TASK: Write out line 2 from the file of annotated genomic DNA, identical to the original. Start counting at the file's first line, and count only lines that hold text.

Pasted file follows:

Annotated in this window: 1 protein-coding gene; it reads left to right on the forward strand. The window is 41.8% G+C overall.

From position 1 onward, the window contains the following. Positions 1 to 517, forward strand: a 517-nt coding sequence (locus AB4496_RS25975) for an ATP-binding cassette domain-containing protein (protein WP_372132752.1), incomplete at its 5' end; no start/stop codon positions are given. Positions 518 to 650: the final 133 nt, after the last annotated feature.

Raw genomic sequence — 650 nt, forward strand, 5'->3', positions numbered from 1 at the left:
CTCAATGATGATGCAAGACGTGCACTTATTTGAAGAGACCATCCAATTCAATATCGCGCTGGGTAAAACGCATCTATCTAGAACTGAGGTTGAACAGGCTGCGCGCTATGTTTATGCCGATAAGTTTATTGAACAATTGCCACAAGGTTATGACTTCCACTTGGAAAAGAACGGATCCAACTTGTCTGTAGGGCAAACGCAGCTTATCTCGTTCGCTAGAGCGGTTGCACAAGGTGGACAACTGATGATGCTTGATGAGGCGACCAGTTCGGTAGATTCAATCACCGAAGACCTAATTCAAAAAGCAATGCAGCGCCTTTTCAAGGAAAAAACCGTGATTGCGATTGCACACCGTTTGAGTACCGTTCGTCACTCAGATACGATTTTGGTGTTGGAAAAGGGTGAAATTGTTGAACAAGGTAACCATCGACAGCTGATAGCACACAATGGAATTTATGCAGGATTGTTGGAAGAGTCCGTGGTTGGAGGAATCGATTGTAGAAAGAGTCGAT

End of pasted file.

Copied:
From position 1 onward, the window contains the following. Positions 1 to 517, forward strand: a 517-nt coding sequence (locus AB4496_RS25975) for an ATP-binding cassette domain-containing protein (protein WP_372132752.1), incomplete at its 5' end; no start/stop codon positions are given. Positions 518 to 650: the final 133 nt, after the last annotated feature.